(Substrate Support Member)

A seal cap 219 for closing a lower end opening of the manifold 209 is brought into contact with the manifold 209 from a lower side in a vertical direction. The seal cap 219 is formed in a disk shape having an outer diameter equal to or larger than the outer diameter of the outer tube 203, and is raised and lowered in a horizontal posture in a vertical direction by a later-described boat elevator 115 disposed vertically outside the process tube 205.

The boat 217 which is a substrate support member as a substrate holding means (substrate support means) for holding the wafers 200 vertically stands on the seal cap 219 to be supported. The boat 217 includes a pair of upper and lower end plates 217c and a plurality of retainers 217a vertically disposed between the end plates 217c. The end plates 217c and the retainers 217a are made of a heat resistant material such as quartz (SiO2), silicon carbide (SiC), or a composite material of quartz or silicon carbide. A plurality of holding grooves 217b is disposed at equal intervals in a longitudinal direction in each of the retainers 217a. A circumferential edge of each of the wafers 200 is inserted into each of the holding grooves 217b in the same stage in the plurality of retainers 217a, and the plurality of wafers 200 is thereby stacked in a multistage in a horizontal posture while centers thereof are aligned to each other, and is held.

A pair of upper and lower auxiliary end plates 217d is disposed while being supported by a plurality of auxiliary retainers 218 between the boat 217 and the seal cap 219. A plurality of holding grooves is formed in each of the auxiliary retainers 218. In each of the holding grooves, a plurality of disc-shaped heat insulating plates 216 each made of a heat-resistant material such as quartz (SiO2) or silicon carbide (SiC) is loaded in a multistage in a horizontal posture.

A rotation mechanism 267 for rotating the boat 217 is disposed in the seal cap 219 on the opposite side to the process chamber 201. A rotation shaft 255 of the rotation mechanism 267 passes through the seal cap 219 and supports the boat 217 from below. By rotating the rotation shaft 255, the wafers 200 can be rotated in the process chamber 201. The seal cap 219 is configured to be raised and lowered in a vertical direction by the boat elevator 115 as a transfer means (transfer mechanism). This makes it possible to transfer the boat 217 into and out of the process chamber 201.

(Heater Unit)

A heater unit 207 as a heating means (heating mechanism) for heating an interior of the process tube 205 uniformly or in a predetermined temperature distribution is disposed outside the outer tube 203 so as to surround the outer tube 203. The heater unit 207 is vertically installed by being supported by a casing (not illustrated) of the substrate processing apparatus, and is configured as a resistance heater such as a carbon heater. A temperature sensor 269 as a temperature detector is disposed in the process tube 205. A heating unit (heating system) according to the present embodiment is mainly configured by the heater unit 207 and the temperature sensor 269.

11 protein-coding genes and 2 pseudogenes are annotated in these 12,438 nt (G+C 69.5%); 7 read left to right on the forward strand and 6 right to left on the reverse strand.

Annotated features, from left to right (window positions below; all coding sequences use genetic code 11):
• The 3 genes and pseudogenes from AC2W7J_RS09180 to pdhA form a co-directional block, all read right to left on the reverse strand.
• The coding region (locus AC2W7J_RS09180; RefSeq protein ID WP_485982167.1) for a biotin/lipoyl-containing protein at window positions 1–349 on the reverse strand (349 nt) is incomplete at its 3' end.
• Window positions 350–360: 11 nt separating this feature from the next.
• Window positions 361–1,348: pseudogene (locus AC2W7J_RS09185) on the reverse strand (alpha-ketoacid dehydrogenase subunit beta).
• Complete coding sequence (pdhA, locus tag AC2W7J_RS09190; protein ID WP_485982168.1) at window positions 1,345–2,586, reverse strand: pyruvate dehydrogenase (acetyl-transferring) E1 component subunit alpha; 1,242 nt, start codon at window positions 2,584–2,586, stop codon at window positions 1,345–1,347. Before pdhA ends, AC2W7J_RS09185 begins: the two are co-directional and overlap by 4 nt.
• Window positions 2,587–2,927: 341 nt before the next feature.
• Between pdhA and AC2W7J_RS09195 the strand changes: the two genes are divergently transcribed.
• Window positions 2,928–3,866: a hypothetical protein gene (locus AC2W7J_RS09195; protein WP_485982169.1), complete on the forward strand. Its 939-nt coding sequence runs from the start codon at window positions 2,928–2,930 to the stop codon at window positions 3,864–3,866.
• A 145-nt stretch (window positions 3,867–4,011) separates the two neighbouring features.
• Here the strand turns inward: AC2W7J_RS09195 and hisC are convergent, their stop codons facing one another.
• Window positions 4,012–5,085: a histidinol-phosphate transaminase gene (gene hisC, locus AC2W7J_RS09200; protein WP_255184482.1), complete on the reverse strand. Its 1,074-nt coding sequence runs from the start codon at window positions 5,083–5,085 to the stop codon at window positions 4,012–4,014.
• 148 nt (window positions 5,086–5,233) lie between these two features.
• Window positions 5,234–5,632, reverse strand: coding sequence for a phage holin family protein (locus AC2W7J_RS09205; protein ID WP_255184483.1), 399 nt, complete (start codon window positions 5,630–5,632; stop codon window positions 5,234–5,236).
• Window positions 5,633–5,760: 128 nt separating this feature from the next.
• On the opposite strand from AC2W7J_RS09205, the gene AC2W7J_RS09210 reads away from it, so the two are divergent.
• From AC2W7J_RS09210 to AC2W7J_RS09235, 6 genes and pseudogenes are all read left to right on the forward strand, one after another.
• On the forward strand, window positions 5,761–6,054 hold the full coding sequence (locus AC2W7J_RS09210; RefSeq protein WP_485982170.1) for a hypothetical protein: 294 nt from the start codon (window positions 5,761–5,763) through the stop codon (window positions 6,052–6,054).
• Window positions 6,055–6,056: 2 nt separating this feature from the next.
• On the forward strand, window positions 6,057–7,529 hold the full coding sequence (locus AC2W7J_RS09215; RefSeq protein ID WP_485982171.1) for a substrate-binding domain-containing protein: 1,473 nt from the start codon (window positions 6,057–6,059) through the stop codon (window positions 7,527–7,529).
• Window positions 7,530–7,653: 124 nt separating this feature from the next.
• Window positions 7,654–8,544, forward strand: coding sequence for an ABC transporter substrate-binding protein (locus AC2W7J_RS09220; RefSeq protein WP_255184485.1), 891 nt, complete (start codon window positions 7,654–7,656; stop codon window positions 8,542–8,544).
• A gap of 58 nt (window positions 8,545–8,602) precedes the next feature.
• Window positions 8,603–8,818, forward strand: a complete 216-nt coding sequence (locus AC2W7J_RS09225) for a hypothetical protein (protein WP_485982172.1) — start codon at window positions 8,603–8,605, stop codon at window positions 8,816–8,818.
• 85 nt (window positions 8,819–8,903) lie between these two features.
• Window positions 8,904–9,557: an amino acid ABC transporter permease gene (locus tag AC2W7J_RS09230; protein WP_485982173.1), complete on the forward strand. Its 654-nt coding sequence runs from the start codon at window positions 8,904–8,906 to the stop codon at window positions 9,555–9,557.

(Gas Supply Unit)

A channel-shaped preliminary chamber 201a is formed on a side wall (at a position 180 degrees opposite to the exhaust hole 204a described later) of the inner tube 204 so as to protrude outward in a radial direction of the inner tube 204 from the side wall of the inner tube 204 and extend long in a vertical direction. A side wall of the preliminary chamber 201a configures a part of the side wall of the inner tube 204. An inner wall of the preliminary chamber 201a forms a part of an inner wall of the process chamber 201. In the preliminary chamber 201a, along the inner wall of the preliminary chamber 201a (that is, the inner wall of the process chamber 201), nozzles 249a, 249b, 249c, 249d, and 249g for supplying a gas into the process chamber 201 are disposed while extending from a lower portion to an upper portion along the inner wall of the preliminary chamber 201a in a stacking direction of the wafers 200. That is, the nozzles 249a, 249b, 249c, 249d, and 249g are disposed along a wafer arrangement region in a region horizontally surrounding the wafer arrangement region on a lateral side of the wafer arrangement region where the wafers 200 are arranged. The nozzles 249a, 249b, 249c, 249d, and 249g are configured as L-shaped long nozzles. Horizontal portions thereof are disposed so as to pass through the manifold 209, and vertical portions thereof are disposed so as to stand at least from one end side of the wafer arrangement region to the other end side thereof. For convenience, one nozzle is illustrated in FIG. 1, but actually five nozzles 249a, 249b, 249c, 249d, and 249g are disposed as illustrated in FIG. 2. Many gas supply holes 250a, 250b, 250c, 250d, and 250g for supplying a gas is disposed on side surfaces of the nozzles 249a, 249b, 249c, 249d, and 249g at heights facing the wafers in the process chamber 201, respectively. The gas supply holes 250a, 250b, 250c, 250d, and 250g have the same opening area or different opening areas with sizes inclined from a lower portion to an upper portion, and are disposed at the same opening pitch.